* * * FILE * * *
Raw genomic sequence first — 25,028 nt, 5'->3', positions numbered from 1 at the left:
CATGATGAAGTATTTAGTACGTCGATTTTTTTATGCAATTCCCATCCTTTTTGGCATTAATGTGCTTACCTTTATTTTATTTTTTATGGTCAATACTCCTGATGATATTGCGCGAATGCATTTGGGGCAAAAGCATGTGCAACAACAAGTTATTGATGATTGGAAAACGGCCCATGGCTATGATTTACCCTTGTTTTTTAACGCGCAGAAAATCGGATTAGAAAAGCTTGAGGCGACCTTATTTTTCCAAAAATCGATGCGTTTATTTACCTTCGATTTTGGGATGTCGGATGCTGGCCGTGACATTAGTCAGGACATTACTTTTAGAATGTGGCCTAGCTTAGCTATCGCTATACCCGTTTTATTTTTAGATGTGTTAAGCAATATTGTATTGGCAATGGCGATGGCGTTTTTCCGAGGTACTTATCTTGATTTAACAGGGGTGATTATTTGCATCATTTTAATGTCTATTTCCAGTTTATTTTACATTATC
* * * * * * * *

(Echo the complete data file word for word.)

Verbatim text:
Raw genomic sequence first — 25,028 nt, 5'->3', positions numbered from 1 at the left:
CATGATGAAGTATTTAGTACGTCGATTTTTTTATGCAATTCCCATCCTTTTTGGCATTAATGTGCTTACCTTTATTTTATTTTTTATGGTCAATACTCCTGATGATATTGCGCGAATGCATTTGGGGCAAAAGCATGTGCAACAACAAGTTATTGATGATTGGAAAACGGCCCATGGCTATGATTTACCCTTGTTTTTTAACGCGCAGAAAATCGGATTAGAAAAGCTTGAGGCGACCTTATTTTTCCAAAAATCGATGCGTTTATTTACCTTCGATTTTGGGATGTCGGATGCTGGCCGTGACATTAGTCAGGACATTACTTTTAGAATGTGGCCTAGCTTAGCTATCGCTATACCCGTTTTATTTTTAGATGTGTTAAGCAATATTGTATTGGCAATGGCGATGGCGTTTTTCCGAGGTACTTATCTTGATTTAACAGGGGTGATTATTTGCATCATTTTAATGTCTATTTCCAGTTTATTTTACATTATC